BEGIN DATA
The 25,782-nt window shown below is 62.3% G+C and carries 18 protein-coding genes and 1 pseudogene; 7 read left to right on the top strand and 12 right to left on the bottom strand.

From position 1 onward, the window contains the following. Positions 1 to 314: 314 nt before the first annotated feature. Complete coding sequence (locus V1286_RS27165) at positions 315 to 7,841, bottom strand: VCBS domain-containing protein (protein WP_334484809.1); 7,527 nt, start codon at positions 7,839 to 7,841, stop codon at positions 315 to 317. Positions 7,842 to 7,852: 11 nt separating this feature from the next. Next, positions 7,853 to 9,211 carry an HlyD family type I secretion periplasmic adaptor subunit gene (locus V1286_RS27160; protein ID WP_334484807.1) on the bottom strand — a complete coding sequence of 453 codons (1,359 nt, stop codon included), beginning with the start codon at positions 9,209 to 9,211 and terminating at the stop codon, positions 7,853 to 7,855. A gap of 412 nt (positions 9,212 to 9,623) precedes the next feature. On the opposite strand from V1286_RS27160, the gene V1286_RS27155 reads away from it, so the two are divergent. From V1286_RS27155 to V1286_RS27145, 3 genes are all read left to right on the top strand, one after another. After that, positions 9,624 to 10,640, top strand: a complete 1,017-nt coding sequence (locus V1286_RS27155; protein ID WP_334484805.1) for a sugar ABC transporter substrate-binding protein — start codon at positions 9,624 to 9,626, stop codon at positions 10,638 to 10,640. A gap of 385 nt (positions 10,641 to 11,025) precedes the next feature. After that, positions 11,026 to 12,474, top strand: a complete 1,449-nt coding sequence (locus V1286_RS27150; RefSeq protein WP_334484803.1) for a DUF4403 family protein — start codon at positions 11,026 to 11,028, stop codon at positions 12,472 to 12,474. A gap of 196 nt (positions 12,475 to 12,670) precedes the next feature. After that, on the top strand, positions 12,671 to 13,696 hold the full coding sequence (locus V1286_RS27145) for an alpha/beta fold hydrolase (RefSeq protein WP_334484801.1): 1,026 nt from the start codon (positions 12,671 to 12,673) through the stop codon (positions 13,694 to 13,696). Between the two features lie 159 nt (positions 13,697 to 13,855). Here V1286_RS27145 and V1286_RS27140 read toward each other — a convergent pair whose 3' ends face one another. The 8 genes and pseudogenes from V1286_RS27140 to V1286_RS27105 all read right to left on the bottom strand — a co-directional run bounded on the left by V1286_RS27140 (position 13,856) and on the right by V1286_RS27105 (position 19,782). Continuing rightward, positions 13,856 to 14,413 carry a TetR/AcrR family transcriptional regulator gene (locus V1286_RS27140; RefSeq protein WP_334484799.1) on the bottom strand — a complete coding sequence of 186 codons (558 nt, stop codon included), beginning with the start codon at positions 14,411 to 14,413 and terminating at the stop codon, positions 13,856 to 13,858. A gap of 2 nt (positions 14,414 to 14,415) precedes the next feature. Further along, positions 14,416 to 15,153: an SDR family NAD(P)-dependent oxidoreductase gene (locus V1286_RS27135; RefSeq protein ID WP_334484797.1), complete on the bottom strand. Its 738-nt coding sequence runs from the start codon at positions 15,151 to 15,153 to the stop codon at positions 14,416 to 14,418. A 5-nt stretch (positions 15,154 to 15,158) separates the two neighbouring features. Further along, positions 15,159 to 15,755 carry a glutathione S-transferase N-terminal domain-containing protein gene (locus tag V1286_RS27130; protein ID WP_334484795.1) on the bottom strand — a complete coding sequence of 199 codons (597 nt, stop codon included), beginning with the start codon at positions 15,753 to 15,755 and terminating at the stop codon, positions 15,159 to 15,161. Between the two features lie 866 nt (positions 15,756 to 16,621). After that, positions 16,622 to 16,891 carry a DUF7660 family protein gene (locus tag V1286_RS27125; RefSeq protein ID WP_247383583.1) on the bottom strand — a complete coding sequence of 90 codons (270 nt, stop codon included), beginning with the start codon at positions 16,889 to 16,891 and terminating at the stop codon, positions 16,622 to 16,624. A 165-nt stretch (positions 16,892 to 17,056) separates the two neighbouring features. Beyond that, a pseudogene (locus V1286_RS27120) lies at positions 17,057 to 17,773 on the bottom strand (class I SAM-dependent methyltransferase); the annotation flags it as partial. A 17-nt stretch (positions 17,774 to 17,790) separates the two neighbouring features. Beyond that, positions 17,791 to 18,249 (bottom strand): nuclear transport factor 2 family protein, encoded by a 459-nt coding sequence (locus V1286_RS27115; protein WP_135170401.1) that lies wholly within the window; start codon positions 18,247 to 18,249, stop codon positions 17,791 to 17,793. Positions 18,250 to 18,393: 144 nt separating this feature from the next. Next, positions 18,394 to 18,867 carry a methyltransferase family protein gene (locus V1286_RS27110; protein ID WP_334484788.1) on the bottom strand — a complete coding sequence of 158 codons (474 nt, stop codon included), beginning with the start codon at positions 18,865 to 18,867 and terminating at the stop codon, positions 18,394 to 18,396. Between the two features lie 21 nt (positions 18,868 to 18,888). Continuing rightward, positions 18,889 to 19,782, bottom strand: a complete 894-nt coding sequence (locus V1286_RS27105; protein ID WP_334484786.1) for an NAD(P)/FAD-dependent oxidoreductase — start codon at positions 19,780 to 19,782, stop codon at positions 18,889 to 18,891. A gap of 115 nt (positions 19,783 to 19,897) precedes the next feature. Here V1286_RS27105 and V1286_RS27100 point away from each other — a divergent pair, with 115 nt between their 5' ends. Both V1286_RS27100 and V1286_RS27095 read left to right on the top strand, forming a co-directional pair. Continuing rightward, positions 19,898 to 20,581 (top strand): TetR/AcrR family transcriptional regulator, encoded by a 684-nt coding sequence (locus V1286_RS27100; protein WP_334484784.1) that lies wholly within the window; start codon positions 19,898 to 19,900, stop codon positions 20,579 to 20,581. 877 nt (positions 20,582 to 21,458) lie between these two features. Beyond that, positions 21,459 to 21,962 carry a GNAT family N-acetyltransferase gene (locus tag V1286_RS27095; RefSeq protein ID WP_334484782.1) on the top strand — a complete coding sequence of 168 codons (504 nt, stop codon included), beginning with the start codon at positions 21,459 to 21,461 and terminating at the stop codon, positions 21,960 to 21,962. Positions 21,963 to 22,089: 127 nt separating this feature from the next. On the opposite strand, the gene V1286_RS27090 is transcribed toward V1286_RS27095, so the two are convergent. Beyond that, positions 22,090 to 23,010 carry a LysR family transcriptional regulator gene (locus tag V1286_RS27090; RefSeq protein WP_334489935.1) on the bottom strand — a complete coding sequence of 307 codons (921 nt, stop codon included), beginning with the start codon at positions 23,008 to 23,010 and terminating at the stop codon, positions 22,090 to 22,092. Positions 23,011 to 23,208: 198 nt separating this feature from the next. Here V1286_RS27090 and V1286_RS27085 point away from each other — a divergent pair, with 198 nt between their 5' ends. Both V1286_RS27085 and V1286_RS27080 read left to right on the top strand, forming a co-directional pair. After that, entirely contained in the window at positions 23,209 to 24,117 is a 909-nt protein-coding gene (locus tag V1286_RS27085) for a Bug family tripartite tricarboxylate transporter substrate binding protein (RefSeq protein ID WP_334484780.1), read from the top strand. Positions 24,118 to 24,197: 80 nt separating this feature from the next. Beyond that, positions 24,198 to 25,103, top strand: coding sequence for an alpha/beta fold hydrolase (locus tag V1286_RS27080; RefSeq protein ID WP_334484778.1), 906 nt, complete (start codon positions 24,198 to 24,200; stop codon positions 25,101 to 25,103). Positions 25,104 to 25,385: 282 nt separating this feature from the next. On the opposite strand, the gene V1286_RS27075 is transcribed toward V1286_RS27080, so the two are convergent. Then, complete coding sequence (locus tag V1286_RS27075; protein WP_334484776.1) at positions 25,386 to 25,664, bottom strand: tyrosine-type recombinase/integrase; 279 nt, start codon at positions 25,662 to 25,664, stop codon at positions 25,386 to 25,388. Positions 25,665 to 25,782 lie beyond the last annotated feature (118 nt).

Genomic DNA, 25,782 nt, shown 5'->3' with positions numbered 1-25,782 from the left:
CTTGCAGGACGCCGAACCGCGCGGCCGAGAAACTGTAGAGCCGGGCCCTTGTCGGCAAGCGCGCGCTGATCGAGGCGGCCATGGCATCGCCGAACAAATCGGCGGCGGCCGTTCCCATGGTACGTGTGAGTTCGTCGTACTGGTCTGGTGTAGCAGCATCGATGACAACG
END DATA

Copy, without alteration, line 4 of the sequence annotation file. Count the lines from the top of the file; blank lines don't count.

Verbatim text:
CTTGCAGGACGCCGAACCGCGCGGCCGAGAAACTGTAGAGCCGGGCCCTTGTCGGCAAGCGCGCGCTGATCGAGGCGGCCATGGCATCGCCGAACAAATCGGCGGCGGCCGTTCCCATGGTACGTGTGAGTTCGTCGTACTGGTCTGGTGTAGCAGCATCGATGACAACG